Fr Cyril Hovorun: The Church-State Relationship in Russia
The Church-State Relationship in Russia
Fr. Cyril Hovorun
Originally published in the East-West Church Report
I would like to share some ideas that I have been entertaining since my work in the administration of the Moscow Patriarchate. I have tried to comprehend the ethos of the church-state relationship in Russia and articulate it in a concise way, and now I think I can summarize my findings in one word: utilitarianism.
I should start by clarifying that this utilitarianism has little to do with the homonymous moral doctrine produced in the 19th century by thinkers like Jeremy Bentham (1748-1832) or John Stuart Mill (1806-1873). For them, “utility” was human happiness caused by morality. In our case, utility occurs when a person or institution uses other persons or institutions for their own ends. These ends may be morally justifiable. However, the methods used in utilitarian relationships are rarely acceptable from a moral standpoint.
How does this principle of utilitarianism work in church-state relations? Each partner in this type of relationship pursues its own goals. In Russia, the state wants total control, much like Mussolini’s stato totale. Outside the country, Russia wants to restore a hierarchical order of nations and secure for itself the upper tier in this hierarchy. It also seeks restoration of the imperial order, similar to what existed in the 19th century. The Russian war against Ukraine and its persistent confrontation with the West are means of pursuing these goals in a utilitarian way.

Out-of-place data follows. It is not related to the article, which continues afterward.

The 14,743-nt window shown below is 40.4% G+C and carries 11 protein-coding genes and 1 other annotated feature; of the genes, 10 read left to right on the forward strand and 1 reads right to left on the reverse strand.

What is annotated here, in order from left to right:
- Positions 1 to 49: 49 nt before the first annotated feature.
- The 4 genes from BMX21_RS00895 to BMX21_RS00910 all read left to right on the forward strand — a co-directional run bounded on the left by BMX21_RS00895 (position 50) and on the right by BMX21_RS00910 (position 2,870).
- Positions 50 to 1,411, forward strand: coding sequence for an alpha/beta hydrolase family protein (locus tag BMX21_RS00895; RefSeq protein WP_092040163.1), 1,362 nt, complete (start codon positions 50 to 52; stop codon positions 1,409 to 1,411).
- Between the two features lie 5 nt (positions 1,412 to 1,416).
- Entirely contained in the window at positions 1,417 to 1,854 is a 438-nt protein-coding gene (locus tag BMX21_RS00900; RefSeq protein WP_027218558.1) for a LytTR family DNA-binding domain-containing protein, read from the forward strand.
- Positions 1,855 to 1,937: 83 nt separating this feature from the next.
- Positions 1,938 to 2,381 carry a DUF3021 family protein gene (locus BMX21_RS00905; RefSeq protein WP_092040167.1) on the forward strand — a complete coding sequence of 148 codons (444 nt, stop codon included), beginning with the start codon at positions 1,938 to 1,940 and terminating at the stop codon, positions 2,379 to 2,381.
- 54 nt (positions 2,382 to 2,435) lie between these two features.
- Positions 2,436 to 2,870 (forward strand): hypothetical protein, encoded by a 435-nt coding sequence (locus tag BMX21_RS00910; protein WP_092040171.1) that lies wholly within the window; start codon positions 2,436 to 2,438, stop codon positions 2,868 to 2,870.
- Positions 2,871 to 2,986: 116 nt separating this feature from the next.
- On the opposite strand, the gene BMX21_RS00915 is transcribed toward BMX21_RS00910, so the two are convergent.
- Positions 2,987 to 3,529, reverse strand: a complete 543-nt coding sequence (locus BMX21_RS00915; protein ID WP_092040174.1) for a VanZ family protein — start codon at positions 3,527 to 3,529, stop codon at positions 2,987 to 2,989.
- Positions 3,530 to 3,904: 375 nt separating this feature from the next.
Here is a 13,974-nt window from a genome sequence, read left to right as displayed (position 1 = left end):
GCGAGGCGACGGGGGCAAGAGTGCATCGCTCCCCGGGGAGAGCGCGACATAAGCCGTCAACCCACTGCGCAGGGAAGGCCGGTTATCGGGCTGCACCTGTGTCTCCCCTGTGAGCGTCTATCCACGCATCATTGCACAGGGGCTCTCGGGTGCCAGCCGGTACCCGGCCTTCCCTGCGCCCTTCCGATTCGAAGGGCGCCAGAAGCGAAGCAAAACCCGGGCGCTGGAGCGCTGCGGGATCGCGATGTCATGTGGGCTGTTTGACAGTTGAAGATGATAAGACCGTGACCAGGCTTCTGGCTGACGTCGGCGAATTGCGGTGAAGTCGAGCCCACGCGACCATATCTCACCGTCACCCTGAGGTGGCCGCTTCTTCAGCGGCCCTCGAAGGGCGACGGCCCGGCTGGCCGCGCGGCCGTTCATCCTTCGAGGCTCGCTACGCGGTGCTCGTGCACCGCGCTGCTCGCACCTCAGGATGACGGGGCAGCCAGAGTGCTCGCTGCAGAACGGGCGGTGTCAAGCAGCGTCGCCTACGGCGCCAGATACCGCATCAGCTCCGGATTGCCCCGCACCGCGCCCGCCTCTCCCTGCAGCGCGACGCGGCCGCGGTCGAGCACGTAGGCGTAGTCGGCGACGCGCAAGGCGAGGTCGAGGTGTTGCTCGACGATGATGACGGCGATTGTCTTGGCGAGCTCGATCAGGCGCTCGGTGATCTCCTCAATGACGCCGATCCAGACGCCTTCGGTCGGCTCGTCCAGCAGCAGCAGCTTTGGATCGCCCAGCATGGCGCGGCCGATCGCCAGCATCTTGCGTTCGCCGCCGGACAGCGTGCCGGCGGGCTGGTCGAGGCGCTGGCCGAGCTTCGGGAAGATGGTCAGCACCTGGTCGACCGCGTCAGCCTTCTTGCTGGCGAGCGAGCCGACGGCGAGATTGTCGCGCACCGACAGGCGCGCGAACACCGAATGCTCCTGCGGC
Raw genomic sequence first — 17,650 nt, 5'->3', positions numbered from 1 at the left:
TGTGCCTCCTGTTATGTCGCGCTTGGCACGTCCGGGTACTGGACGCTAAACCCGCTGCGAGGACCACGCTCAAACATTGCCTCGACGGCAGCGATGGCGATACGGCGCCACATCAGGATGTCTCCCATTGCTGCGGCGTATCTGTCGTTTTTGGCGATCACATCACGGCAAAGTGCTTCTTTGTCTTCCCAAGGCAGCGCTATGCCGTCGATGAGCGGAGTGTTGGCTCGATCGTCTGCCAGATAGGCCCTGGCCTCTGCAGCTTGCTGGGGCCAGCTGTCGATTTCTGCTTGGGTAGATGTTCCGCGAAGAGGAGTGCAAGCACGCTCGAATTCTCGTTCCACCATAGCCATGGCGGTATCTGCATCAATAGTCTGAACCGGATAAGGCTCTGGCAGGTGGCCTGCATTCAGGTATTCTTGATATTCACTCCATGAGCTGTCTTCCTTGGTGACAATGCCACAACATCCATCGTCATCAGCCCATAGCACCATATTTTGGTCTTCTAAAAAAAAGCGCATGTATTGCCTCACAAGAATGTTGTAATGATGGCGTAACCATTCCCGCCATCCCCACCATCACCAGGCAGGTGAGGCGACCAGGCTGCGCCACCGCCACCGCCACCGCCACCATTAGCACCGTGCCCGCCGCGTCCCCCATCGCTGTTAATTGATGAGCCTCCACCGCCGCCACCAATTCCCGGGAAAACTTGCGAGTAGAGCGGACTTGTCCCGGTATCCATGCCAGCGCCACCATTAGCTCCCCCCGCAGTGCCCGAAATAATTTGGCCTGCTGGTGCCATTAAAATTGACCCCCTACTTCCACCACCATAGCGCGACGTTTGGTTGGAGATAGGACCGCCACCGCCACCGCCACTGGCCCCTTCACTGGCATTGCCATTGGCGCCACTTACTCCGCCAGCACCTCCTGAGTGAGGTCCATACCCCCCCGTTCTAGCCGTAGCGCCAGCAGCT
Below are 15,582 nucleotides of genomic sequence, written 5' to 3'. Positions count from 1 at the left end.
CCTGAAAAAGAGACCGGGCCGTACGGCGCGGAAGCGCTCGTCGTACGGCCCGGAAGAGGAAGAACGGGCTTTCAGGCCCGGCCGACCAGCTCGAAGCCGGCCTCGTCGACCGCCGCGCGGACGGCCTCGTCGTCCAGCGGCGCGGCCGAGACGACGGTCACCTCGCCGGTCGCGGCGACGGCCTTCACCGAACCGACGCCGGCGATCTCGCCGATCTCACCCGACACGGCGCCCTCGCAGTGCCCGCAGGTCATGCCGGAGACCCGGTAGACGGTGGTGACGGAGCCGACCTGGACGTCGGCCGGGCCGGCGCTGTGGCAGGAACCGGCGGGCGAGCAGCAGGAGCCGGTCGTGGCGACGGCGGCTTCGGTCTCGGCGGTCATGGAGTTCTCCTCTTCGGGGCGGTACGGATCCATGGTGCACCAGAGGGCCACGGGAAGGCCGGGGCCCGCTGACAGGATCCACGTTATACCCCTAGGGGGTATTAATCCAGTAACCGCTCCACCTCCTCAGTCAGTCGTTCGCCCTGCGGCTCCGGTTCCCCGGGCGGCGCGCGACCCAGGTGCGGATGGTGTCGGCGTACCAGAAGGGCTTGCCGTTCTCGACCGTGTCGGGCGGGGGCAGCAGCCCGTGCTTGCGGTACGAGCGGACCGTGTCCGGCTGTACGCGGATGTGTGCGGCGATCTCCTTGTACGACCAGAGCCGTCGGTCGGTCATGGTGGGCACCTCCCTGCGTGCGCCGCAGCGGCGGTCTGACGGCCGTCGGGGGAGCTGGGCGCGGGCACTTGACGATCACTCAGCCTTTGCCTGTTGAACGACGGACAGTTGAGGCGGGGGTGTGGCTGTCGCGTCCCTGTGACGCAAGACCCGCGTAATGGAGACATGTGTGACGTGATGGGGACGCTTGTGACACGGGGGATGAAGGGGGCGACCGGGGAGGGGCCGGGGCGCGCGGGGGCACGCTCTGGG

What are the methods used by the Russian state to achieve its geopolitical goals? Russia draws its methods from many different ideologies that are often incompatible, such as radical left and radical right, Marxism and nationalism, and promotes a strong state while assaulting institutions. Nevertheless, Russia’s methods work well, and the state manages to mobilize people of opposite persuasions to united action against the current democratic world order. Because the Russian state propagates ideologies that are incompatible with one another, it does not have to subscribe to any of them officially. Rather, they are just tools that allow the state to promote its ideas in a completely utilitarian way.
Russia uses this same utilitarian approach with the Orthodox Church. For the Russian political regime, Orthodoxy is just another ideology that can be used in the same way as conservatism, libertarianism, nationalism, and so on. The Russian political leadership does not believe in theology, just as it does not believe in any other ideology it promotes. Or, to be more precise, Russian leaders accept Orthodox Christianity in their own self-serving way, which I call “political Orthodoxy,” Orthodoxy designed for achieving political goals. This sort of “religion” was very common during the Soviet era. Today, while Russia’s leaders may have personal sympathies and spiritual experiences with some religious ideas, they utilize religion and the Church as vehicles for their own political goals.